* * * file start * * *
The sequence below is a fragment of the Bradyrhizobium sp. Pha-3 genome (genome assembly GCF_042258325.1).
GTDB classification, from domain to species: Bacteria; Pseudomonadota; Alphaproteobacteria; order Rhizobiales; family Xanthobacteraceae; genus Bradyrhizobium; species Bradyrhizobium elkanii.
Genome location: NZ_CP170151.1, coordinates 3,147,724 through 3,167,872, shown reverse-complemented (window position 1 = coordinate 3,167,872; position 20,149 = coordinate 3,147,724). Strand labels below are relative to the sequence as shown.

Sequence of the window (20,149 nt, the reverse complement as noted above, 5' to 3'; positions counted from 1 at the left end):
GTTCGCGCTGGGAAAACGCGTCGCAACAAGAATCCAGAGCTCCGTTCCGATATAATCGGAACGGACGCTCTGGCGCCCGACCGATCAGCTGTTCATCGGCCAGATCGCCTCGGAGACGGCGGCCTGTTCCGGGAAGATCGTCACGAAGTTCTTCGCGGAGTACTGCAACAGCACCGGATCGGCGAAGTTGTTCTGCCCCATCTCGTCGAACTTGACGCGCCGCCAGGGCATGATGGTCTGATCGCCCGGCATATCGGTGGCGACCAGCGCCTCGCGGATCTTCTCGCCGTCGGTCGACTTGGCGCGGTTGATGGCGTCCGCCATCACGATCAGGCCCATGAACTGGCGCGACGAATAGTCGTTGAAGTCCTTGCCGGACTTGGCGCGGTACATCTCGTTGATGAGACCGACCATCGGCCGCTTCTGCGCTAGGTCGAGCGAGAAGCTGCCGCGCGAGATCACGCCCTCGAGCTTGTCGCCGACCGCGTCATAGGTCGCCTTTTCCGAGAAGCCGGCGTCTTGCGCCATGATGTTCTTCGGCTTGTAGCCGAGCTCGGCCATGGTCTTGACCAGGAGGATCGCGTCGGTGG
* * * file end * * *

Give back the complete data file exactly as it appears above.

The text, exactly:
The sequence below is a fragment of the Bradyrhizobium sp. Pha-3 genome (genome assembly GCF_042258325.1).
GTDB classification, from domain to species: Bacteria; Pseudomonadota; Alphaproteobacteria; order Rhizobiales; family Xanthobacteraceae; genus Bradyrhizobium; species Bradyrhizobium elkanii.
Genome location: NZ_CP170151.1, coordinates 3,147,724 through 3,167,872, shown reverse-complemented (window position 1 = coordinate 3,167,872; position 20,149 = coordinate 3,147,724). Strand labels below are relative to the sequence as shown.

Sequence of the window (20,149 nt, the reverse complement as noted above, 5' to 3'; positions counted from 1 at the left end):
GTTCGCGCTGGGAAAACGCGTCGCAACAAGAATCCAGAGCTCCGTTCCGATATAATCGGAACGGACGCTCTGGCGCCCGACCGATCAGCTGTTCATCGGCCAGATCGCCTCGGAGACGGCGGCCTGTTCCGGGAAGATCGTCACGAAGTTCTTCGCGGAGTACTGCAACAGCACCGGATCGGCGAAGTTGTTCTGCCCCATCTCGTCGAACTTGACGCGCCGCCAGGGCATGATGGTCTGATCGCCCGGCATATCGGTGGCGACCAGCGCCTCGCGGATCTTCTCGCCGTCGGTCGACTTGGCGCGGTTGATGGCGTCCGCCATCACGATCAGGCCCATGAACTGGCGCGACGAATAGTCGTTGAAGTCCTTGCCGGACTTGGCGCGGTACATCTCGTTGATGAGACCGACCATCGGCCGCTTCTGCGCTAGGTCGAGCGAGAAGCTGCCGCGCGAGATCACGCCCTCGAGCTTGTCGCCGACCGCGTCATAGGTCGCCTTTTCCGAGAAGCCGGCGTCTTGCGCCATGATGTTCTTCGGCTTGTAGCCGAGCTCGGCCATGGTCTTGACCAGGAGGATCGCGTCGGTGG